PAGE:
Hitler argued that the lack of compromise in Catholic dogma could be used as a model for Nazi Party "dogmas," implying the establishment of a dogmatic ideological faith that would be intolerant of any other such faith. In practice, however, the Nazis played fast and loose with their "party dogmas" in order to achieve political gains.The National Government will regard it as its first and foremost
duty to revive in the nation the spirit of unity and cooperation. It
will preserve and defend those basic principles on which our nation
has been built. It regards Christianity as the foundation of our
national morality, and the family as the basis of national life .
[Adolf Hitler, Berlin, February 1, 1933]
Today Christians stand at the head of [this country] I pledge
that I never will tie myself to parties who want to destroy
Christianity .. We want to fill our culture again with the Christian
spirit We want to burn out all the recent immoral developments in
literature, in the theater, and in the press in short, we want to
burn out the *poison of immorality* which has entered into our whole
life and culture as a result of *liberal excess* during the past
[The Speeches of Adolph Hitler, 1922-1939, Vol. 1 (London, Oxford
University Press, 1942), pg. 871-872]
Which brings us to the third perspective - was Hitler a Christian? Emphatically not, if we consider Christianity in its traditional or orthodox form: Jesus as the son of God, dying for the redemption of the sins of all humankind. It is a nonsense to state that Hitler (or any of the Nazis) adhered to Christianity of this form.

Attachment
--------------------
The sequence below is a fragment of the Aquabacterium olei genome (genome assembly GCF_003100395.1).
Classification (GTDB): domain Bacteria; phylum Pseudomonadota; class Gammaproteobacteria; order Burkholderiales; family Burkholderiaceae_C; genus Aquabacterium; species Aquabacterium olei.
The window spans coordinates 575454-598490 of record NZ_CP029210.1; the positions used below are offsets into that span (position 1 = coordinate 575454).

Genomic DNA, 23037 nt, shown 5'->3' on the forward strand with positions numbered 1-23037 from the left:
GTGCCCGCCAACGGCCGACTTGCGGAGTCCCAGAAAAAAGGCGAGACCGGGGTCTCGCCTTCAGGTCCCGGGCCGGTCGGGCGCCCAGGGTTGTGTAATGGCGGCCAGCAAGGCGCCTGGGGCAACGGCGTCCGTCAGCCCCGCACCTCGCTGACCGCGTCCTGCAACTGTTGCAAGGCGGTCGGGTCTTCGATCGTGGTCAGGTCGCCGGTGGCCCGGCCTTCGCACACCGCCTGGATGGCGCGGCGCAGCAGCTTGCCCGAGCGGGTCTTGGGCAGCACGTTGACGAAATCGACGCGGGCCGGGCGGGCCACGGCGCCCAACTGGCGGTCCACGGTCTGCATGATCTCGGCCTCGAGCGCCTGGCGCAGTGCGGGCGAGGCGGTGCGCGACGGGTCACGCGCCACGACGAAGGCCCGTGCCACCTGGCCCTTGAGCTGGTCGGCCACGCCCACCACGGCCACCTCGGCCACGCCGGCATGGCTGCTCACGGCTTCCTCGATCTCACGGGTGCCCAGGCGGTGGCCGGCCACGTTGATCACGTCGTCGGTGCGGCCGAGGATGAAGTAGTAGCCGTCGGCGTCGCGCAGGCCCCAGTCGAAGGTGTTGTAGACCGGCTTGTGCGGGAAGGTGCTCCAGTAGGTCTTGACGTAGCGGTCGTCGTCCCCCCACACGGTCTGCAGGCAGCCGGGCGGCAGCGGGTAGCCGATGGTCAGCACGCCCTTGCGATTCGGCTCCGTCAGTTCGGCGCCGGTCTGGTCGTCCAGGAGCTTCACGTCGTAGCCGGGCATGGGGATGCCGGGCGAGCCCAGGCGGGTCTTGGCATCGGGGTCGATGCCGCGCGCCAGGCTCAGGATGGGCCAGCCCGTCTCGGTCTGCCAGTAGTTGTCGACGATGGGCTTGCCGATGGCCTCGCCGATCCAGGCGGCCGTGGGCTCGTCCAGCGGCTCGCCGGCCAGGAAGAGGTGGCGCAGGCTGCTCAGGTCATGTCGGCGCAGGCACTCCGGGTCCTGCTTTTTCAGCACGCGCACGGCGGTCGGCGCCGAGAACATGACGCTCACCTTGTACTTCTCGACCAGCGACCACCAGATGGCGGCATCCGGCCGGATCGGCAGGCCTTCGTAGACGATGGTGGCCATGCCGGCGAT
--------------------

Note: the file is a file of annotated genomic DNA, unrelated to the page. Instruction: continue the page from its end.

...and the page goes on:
The idea of universal salvation through Christ dying on the cross - the core concern of the recent celebration of Easter - was complete anathema to the Nazis, who adhered to salvation by race rather than grace. However, it is equally true that there were leading Nazis who adhered to a form of Christianity that had been "aryanised."
Overall, one could argue that all the leading Nazis measured religion by a series of racial hurdles, meaning that: Jesus could not be Jewish, he had to be Aryan; a heroic fighter, not a passive sacrifice; the Old Testament had to be rejected, and the New Testament purged.
In handwritten notes, Hitler also argued for a critical review of the Bible, to discover what sections met an "Aryan" spirit. In these same notes, he took a "biogenetic" history as the main biblical emphasis, arguing that original sin was solely racial degeneration - sin against the blood.
Some Nazis believed Christianity as a whole was too "judaised" to leap the racial hurdle for a religion appropriate to the German "racial soul" and "Germanic morality." Yet Hitler did voice a great deal of support for an "Aryan" Christ, generally a figure who fitted completely with his own agenda: a violent anti-Semite named Jesus.